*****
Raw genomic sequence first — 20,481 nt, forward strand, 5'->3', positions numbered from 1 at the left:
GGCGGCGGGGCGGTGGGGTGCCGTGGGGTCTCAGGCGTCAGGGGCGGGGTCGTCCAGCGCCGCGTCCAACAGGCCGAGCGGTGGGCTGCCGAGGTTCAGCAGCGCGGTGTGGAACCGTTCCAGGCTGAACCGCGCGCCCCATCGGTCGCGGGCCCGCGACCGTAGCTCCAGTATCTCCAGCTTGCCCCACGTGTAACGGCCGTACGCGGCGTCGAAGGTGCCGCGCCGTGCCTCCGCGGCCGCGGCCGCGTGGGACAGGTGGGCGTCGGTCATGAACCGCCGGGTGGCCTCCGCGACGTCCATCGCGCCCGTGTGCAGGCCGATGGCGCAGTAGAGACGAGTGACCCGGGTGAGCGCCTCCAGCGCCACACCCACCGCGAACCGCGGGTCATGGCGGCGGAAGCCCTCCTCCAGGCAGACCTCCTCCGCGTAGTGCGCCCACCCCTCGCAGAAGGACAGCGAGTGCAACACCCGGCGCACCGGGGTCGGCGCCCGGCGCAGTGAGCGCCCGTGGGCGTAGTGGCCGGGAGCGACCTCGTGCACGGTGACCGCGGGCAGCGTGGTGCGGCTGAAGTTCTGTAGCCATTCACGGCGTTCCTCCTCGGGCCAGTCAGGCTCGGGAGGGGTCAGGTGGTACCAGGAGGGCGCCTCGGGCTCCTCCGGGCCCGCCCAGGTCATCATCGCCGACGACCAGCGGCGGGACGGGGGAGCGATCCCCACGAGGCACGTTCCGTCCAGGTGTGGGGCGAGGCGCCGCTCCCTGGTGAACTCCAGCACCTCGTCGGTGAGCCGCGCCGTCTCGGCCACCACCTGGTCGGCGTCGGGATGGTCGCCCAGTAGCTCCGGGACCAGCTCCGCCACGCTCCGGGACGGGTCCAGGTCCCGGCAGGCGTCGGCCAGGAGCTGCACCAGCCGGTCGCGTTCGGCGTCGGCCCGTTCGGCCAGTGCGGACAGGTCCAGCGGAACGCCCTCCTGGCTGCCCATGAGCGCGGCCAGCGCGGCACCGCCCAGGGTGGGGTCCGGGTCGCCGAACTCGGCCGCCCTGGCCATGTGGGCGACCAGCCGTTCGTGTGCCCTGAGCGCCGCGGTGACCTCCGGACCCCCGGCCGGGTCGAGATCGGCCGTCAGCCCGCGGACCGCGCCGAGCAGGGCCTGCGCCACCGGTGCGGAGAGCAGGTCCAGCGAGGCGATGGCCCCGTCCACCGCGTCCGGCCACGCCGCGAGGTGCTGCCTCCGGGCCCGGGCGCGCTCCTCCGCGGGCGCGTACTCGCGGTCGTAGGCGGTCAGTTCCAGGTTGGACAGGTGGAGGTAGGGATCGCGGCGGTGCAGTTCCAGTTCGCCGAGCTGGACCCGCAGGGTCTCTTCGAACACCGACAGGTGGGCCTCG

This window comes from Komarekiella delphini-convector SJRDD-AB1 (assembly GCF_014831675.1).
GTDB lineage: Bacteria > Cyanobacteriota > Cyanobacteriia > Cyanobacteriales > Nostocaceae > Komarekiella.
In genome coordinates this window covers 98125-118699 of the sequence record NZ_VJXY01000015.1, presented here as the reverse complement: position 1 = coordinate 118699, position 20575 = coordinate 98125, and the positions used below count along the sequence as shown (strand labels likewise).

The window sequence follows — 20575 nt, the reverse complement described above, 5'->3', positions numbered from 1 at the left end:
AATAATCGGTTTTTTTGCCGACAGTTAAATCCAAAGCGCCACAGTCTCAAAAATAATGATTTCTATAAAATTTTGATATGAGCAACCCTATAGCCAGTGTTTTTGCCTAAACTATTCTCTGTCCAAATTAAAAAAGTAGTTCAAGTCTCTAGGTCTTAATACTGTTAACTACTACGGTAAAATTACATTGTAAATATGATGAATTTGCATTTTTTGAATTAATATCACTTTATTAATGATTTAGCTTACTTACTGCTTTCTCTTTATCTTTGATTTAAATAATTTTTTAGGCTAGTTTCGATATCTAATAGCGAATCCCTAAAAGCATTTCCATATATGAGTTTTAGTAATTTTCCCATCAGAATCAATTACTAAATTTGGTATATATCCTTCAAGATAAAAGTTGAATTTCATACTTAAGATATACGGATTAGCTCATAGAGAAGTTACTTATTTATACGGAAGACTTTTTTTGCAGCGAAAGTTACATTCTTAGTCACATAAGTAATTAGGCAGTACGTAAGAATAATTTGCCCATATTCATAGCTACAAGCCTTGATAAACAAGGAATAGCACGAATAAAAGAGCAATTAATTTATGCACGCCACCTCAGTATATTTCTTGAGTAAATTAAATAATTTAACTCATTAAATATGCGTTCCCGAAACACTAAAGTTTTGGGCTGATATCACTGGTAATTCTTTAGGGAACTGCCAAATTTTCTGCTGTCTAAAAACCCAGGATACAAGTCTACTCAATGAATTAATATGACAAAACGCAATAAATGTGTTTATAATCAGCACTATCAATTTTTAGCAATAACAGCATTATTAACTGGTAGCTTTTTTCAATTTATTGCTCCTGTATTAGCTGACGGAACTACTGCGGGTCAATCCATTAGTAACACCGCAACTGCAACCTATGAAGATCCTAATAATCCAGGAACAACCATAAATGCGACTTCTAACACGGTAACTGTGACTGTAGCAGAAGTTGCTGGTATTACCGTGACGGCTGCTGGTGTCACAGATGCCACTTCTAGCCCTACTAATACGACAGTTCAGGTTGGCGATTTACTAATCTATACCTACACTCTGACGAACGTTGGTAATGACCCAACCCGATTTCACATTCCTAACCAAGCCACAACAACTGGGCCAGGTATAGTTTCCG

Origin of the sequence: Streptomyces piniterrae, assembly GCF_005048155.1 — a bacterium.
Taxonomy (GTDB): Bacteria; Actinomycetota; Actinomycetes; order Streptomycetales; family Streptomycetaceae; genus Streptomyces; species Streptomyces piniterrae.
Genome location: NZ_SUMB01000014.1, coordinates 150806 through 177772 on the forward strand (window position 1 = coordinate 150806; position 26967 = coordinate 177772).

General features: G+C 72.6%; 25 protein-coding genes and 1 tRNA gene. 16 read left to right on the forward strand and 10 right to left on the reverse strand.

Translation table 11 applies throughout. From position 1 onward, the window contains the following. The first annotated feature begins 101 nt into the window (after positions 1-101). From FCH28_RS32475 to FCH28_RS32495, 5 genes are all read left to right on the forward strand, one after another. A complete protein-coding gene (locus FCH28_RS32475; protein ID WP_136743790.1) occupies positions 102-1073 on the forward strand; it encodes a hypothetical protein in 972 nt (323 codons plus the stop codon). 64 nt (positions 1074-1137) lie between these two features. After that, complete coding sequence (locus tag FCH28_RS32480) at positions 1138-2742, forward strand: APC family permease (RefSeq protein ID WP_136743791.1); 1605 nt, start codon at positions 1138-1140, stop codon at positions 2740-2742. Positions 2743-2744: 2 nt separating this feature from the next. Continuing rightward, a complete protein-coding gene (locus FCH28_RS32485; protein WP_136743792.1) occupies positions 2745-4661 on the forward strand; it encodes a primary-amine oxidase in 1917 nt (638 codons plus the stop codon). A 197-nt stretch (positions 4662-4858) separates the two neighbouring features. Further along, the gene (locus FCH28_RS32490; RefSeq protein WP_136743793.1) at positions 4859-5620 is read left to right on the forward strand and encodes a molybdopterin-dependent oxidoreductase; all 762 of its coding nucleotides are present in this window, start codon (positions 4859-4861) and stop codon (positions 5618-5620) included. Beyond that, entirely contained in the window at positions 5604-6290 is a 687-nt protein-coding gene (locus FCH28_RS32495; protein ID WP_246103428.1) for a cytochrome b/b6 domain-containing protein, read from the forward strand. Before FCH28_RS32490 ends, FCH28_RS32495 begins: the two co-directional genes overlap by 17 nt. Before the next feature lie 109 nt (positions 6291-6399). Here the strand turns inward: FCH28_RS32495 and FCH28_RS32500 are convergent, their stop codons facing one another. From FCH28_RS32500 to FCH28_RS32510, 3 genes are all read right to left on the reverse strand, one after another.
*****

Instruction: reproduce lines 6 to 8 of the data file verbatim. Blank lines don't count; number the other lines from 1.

The window sequence follows — 20575 nt, the reverse complement described above, 5'->3', positions numbered from 1 at the left end:
AATAATCGGTTTTTTTGCCGACAGTTAAATCCAAAGCGCCACAGTCTCAAAAATAATGATTTCTATAAAATTTTGATATGAGCAACCCTATAGCCAGTGTTTTTGCCTAAACTATTCTCTGTCCAAATTAAAAAAGTAGTTCAAGTCTCTAGGTCTTAATACTGTTAACTACTACGGTAAAATTACATTGTAAATATGATGAATTTGCATTTTTTGAATTAATATCACTTTATTAATGATTTAGCTTACTTACTGCTTTCTCTTTATCTTTGATTTAAATAATTTTTTAGGCTAGTTTCGATATCTAATAGCGAATCCCTAAAAGCATTTCCATATATGAGTTTTAGTAATTTTCCCATCAGAATCAATTACTAAATTTGGTATATATCCTTCAAGATAAAAGTTGAATTTCATACTTAAGATATACGGATTAGCTCATAGAGAAGTTACTTATTTATACGGAAGACTTTTTTTGCAGCGAAAGTTACATTCTTAGTCACATAAGTAATTAGGCAGTACGTAAGAATAATTTGCCCATATTCATAGCTACAAGCCTTGATAAACAAGGAATAGCACGAATAAAAGAGCAATTAATTTATGCACGCCACCTCAGTATATTTCTTGAGTAAATTAAATAATTTAACTCATTAAATATGCGTTCCCGAAACACTAAAGTTTTGGGCTGATATCACTGGTAATTCTTTAGGGAACTGCCAAATTTTCTGCTGTCTAAAAACCCAGGATACAAGTCTACTCAATGAATTAATATGACAAAACGCAATAAATGTGTTTATAATCAGCACTATCAATTTTTAGCAATAACAGCATTATTAACTGGTAGCTTTTTTCAATTTATTGCTCCTGTATTAGCTGACGGAACTACTGCGGGTCAATCCATTAGTAACACCGCAACTGCAACCTATGAAGATCCTAATAATCCAGGAACAACCATAAATGCGACTTCTAACACGGTAACTGTGACTGTAGCAGAAGTTGCTGGTATTACCGTGACGGCTGCTGGTGTCACAGATGCCACTTCTAGCCCTACTAATACGACAGTTCAGGTTGGCGATTTACTAATCTATACCTACACTCTGACGAACGTTGGTAATGACCCAACCCGATTTCACATTCCTAACCAAGCCACAACAACTGGGCCAGGTATAGTTTCCG

Origin of the sequence: Streptomyces piniterrae, assembly GCF_005048155.1 — a bacterium.